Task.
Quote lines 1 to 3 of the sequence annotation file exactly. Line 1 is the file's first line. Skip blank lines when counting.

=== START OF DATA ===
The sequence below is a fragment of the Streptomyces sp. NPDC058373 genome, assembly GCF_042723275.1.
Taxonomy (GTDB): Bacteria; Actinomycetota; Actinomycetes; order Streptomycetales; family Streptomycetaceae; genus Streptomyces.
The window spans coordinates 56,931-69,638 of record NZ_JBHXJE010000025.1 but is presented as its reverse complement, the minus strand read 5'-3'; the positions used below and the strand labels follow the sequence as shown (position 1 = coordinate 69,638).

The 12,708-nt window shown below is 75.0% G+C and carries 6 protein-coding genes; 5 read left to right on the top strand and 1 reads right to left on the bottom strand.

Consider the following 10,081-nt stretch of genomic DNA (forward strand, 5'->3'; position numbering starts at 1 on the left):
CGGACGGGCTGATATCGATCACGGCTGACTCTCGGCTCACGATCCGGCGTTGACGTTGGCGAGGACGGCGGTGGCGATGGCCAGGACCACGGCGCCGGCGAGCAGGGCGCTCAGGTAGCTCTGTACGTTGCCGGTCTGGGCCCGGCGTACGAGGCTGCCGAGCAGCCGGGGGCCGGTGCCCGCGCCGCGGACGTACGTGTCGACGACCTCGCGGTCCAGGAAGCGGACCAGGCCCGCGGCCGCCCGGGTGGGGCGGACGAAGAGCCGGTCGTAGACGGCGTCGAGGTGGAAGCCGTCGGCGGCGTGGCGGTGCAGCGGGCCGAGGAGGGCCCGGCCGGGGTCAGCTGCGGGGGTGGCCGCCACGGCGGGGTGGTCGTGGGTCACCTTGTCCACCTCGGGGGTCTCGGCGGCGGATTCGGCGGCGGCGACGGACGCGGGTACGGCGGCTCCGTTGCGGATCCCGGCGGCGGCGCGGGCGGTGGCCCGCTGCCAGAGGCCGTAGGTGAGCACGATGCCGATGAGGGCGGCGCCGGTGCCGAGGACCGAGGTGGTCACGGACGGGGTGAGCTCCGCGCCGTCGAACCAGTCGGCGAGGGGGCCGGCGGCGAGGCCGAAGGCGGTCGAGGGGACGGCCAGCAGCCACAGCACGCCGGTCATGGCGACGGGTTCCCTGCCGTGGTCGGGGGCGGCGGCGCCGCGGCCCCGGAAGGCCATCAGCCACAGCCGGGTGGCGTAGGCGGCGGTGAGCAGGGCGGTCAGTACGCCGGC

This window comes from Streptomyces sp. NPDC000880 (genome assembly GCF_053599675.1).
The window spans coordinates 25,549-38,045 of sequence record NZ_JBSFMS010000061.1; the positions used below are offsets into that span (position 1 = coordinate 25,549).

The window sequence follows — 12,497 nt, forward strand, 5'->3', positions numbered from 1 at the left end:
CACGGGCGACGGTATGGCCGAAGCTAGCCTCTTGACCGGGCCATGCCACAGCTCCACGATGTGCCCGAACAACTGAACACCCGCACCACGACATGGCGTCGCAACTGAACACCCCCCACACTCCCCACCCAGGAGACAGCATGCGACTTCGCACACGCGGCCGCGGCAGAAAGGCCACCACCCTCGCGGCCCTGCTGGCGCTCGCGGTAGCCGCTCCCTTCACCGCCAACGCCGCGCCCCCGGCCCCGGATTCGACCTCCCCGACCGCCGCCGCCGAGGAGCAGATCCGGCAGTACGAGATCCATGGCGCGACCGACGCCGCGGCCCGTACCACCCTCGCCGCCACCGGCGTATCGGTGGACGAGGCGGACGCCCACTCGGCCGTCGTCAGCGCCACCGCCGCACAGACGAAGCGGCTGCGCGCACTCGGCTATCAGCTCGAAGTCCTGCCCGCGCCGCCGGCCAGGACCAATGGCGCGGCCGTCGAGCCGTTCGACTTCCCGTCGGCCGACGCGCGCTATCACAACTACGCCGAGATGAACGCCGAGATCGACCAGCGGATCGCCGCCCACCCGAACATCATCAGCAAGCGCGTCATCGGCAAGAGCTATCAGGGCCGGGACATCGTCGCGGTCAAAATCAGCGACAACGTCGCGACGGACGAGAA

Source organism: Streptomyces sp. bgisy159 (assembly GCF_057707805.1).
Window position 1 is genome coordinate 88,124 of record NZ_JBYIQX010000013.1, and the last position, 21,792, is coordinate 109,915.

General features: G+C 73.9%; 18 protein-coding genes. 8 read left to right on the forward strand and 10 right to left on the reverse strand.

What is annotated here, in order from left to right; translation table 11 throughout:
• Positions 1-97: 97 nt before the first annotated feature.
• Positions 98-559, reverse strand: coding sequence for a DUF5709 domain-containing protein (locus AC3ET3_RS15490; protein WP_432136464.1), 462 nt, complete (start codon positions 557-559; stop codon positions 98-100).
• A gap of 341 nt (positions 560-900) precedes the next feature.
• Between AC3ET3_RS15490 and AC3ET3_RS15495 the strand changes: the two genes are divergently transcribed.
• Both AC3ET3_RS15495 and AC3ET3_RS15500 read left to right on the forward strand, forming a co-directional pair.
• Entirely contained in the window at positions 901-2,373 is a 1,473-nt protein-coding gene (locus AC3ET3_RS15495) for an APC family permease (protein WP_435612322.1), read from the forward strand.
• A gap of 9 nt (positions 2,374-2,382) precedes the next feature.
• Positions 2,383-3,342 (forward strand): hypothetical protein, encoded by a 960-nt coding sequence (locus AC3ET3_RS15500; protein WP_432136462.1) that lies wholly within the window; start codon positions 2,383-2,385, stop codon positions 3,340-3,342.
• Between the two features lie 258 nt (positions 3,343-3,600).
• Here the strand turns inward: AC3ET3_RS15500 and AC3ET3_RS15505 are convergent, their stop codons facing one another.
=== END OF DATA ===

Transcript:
The sequence below is a fragment of the Streptomyces sp. NPDC058373 genome, assembly GCF_042723275.1.
Taxonomy (GTDB): Bacteria; Actinomycetota; Actinomycetes; order Streptomycetales; family Streptomycetaceae; genus Streptomyces.
The window spans coordinates 56,931-69,638 of record NZ_JBHXJE010000025.1 but is presented as its reverse complement, the minus strand read 5'-3'; the positions used below and the strand labels follow the sequence as shown (position 1 = coordinate 69,638).